- Increased Diligence on Disclosure Reviews
UCITS that engage in efficient portfolio management techniques are required to provide investors with associated risks, any conflicts of interest, and the fund’s policy on costs, fees, and revenues arising from its EPM program in its prospectus. This must be part of UCITS annual reports and may include financial derivative trading, repos, securities lending, and detailed disclosures of any collateral management program in place to support the EPM trading strategy.
ESMA indicated NCAs should be more vigilance in checking these mandatory disclosures in UCITS annual reports. ESMA suggested NCAs should scrutinize the disclosures independently and query them as required, instead of relying on self-reporting. This increased scrutiny puts a greater onus on UCITS and their boards to ensure that disclosures are adequate, accurate, and transparent. To adhere to the increased expectations, boards require timely, transparent, and easily digestible reporting from the providers of their securities lending and collateral management programs. This is something not all securities lending providers currently deliver.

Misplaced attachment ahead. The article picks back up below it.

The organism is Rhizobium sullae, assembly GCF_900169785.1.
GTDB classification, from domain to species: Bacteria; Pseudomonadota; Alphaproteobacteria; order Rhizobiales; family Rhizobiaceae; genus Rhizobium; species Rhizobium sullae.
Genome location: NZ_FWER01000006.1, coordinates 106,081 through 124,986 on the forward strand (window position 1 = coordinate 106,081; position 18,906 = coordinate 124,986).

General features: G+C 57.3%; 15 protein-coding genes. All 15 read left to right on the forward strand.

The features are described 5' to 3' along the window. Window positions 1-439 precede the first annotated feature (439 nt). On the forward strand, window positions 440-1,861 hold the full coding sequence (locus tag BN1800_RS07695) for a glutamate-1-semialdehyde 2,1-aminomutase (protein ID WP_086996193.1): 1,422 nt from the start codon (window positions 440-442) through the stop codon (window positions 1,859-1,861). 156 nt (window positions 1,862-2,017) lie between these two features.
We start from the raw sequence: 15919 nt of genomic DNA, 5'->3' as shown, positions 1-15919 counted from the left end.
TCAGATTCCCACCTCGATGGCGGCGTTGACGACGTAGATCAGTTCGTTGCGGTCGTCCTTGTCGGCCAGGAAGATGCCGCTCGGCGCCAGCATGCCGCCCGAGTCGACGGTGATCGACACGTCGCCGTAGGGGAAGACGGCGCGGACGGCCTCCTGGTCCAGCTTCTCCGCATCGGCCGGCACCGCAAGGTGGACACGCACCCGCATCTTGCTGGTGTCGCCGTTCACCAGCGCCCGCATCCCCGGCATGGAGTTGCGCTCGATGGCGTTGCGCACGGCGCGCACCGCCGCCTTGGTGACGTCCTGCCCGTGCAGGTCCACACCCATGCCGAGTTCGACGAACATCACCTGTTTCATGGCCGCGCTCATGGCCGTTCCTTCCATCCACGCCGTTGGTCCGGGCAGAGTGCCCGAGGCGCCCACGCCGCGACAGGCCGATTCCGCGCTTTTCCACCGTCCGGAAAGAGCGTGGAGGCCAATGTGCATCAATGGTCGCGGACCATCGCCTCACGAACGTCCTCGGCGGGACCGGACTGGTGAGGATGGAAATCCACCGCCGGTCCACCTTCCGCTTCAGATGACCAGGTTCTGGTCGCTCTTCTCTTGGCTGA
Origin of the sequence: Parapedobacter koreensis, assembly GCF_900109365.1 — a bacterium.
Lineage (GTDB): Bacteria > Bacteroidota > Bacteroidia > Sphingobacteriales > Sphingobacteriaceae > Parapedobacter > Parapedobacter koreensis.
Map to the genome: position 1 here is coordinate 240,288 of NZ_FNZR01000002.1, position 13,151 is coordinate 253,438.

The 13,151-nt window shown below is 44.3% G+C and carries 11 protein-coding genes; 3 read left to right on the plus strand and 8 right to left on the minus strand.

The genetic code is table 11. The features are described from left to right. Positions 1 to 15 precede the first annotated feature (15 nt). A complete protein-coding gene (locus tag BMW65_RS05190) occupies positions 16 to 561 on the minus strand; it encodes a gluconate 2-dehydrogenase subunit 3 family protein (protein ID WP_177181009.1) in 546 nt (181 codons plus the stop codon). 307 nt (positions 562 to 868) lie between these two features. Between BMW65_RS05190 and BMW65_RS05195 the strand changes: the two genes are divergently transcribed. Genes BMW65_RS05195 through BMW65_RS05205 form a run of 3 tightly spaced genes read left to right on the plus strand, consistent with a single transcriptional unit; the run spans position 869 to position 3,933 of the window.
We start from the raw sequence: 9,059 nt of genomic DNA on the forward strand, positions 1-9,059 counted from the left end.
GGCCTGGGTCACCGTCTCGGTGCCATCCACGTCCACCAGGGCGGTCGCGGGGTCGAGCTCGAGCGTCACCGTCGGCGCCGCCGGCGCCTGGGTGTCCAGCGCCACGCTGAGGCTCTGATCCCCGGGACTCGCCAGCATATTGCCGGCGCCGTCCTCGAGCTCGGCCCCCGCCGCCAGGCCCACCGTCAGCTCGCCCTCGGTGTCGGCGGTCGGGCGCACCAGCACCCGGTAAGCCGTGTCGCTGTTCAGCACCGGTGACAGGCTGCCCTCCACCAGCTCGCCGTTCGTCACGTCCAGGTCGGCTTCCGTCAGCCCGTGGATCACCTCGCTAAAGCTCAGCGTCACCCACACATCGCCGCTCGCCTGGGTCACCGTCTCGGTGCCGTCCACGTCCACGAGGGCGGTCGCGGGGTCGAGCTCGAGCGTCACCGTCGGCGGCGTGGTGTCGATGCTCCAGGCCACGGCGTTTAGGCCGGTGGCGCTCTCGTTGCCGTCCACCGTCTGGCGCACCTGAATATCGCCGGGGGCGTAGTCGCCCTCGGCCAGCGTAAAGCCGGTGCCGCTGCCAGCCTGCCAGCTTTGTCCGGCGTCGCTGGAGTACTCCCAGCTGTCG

The ESMA report outlines several best practices for all NCAs under its authority to consider, including enhancements to existing practices. ESMA also indicated it would take further policy action in the future but we expect the largest UCITS regulators, like the CSSF and CBI, may choose to take their own action in the meantime.
Asset managers and UCITS boards should confirm that their current securities lending and collateral management processes adhere to the detailed and stringent transparency requirements as set out in the UCITS Guidance.